The Register-Herald, Beckley, West Virginia

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April 11, 2013

Home rule pilot program in doubt in Senate

CHARLESTON — Every city in West Virginia could seek entry into the home rule pilot program in a revised bill that easily cleared the House of Delegates but its fate is in doubt in the Senate, since its own version wanted to limit participants to 14 municipalities.

Complicating matters even more was a controversial move reviving HB2760 that would erase gun restrictions in Charleston, South Charleston, Dunbar and Martinsburg.

That original bill stalled in the Senate after Government Organization Chairman Herb Snyder, D-Jefferson, disclosed he had been targeted by a death threat for holding up committee action on it.

“It’s a National Rifle Association bill, and the NRA is in the business of selling guns,” complained Delegate Nancy Guthrie, D-Kanawha, one of two lawmakers voicing opposition to the revised home rule legislation.

Delegate Patrick Lane, R-Kanawha, had successfully amended the bill only a day earlier to include provision of HB2760 but made no allusion to the Second Amendment advocates who inspired it.

Instead, Lane focused on the success of the pilot project to date, saying it has proven workable in the four cities in the five-year project — Charleston, Huntington, Wheeling and Bridgeport.

“This is about jobs,” Lane said.

“It’s about giving municipalities the ability to structure their finances in a way that can attract jobs to our local areas. If you’re for local control, if you’re for local reorganization, it makes sense.”

House Government Organization Chairman Jim Morgan, D-Cabell, explained the retooled bill would keep the home rule program intact through July 1, 2019.

Delegate Larry Kump, R-Berkeley, applauded the bill, saying it comports well with the 2nd and 10th Amendments to the U.S. Constitution.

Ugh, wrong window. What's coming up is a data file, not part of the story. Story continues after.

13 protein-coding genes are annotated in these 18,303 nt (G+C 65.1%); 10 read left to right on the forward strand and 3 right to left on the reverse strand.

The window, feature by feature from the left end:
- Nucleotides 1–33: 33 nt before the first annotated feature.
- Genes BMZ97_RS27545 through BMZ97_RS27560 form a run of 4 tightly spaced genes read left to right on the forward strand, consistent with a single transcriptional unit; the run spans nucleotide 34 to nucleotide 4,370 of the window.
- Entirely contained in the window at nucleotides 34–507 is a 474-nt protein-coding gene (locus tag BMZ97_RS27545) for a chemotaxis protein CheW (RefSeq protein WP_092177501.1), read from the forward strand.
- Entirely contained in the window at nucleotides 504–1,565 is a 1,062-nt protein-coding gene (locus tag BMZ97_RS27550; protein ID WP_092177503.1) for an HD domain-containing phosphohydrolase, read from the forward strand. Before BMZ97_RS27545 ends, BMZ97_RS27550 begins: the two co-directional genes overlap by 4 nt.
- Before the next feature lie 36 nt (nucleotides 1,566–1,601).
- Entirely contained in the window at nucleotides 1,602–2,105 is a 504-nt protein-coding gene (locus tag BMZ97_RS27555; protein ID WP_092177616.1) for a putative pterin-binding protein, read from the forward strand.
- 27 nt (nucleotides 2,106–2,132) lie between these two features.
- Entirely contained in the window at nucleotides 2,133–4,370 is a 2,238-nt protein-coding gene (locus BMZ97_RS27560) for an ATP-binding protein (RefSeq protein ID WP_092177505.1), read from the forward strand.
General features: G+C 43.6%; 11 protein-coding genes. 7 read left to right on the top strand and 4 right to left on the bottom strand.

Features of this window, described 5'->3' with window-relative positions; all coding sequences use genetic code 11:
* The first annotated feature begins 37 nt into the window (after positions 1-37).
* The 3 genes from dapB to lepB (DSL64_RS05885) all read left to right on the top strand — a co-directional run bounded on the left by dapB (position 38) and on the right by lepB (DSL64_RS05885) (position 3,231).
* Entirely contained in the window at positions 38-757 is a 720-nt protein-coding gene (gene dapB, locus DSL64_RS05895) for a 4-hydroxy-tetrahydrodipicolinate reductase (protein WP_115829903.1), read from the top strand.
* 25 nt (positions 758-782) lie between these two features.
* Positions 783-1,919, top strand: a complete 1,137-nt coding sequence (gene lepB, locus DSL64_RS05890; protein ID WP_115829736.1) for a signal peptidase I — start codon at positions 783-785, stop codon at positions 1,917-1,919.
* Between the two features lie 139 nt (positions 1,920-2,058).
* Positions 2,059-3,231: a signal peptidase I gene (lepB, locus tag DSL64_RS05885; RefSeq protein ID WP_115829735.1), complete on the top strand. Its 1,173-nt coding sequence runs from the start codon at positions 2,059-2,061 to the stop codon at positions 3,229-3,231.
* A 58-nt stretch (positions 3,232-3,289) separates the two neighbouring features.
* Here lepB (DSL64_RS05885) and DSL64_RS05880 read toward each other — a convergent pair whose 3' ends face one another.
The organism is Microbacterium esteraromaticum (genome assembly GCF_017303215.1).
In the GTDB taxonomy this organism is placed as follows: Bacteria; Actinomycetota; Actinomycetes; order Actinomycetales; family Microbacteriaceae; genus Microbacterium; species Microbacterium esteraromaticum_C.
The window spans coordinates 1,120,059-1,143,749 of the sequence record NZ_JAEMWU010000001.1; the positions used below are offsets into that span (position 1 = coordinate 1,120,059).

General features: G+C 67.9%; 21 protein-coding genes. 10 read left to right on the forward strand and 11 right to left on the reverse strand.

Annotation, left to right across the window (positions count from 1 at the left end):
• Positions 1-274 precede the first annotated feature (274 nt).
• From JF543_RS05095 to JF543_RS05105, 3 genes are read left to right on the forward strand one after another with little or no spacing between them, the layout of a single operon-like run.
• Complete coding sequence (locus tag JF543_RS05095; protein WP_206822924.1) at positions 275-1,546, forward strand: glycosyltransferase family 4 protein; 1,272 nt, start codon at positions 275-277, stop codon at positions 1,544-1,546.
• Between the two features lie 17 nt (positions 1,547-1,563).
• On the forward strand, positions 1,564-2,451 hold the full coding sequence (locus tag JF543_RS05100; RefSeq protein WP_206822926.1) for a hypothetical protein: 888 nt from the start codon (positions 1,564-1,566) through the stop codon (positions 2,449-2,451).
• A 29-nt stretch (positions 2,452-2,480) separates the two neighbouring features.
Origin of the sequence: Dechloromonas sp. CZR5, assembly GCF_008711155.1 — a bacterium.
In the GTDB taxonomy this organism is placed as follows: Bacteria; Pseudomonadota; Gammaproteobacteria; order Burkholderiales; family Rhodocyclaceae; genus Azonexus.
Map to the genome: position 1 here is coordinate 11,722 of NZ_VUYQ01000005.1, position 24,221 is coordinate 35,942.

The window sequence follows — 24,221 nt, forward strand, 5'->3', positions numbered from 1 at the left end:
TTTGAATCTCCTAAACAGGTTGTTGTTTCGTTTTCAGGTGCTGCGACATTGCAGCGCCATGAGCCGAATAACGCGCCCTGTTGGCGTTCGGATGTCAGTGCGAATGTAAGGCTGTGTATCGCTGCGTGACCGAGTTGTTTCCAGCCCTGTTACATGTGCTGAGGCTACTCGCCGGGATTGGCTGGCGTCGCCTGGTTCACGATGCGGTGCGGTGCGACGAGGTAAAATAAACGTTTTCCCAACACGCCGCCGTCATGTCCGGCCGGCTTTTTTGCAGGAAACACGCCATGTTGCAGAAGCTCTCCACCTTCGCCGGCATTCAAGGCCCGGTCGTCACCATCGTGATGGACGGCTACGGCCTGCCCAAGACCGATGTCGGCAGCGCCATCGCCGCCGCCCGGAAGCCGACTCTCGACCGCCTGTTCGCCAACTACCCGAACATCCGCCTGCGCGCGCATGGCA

But another critic, Delegate Meshea Poore, D-Kanawha, said she heard no one complain about suspected constitutional violations when the home rule project began in the capital.

Barring participating cities from owning, buying, transferring or carrying firearms is one component of the bill, Morgan had explained.

This, however, goes against the grain of the measure’s intent, Moore complained.

“Either we trust the municipalities that we all represent to do what we trusted them to do, or we don’t,” Moore said.

“We should not be placing any additional and unnecessary rules and regulations on them.”

When HB2760 surfaced, it was met with fierce opposition from the get-go by Charleston Mayor Danny Jones. All four cities with gun restrictions were grandfathered in when West Virginia blocked future such limitations in cities.

Delegate Kevin Craig, D-Cabell, said the pilot process has demonstrated the need to make some changes in the program.

Overall, however, he said the project has proven worthwhile.

“We saw the pilot project work as we intended to,” he said.

Besides Guthrie and Moore, the bill also was opposed by Delegate Stephen Skinner, D-Jefferson, in a 95-3 vote.

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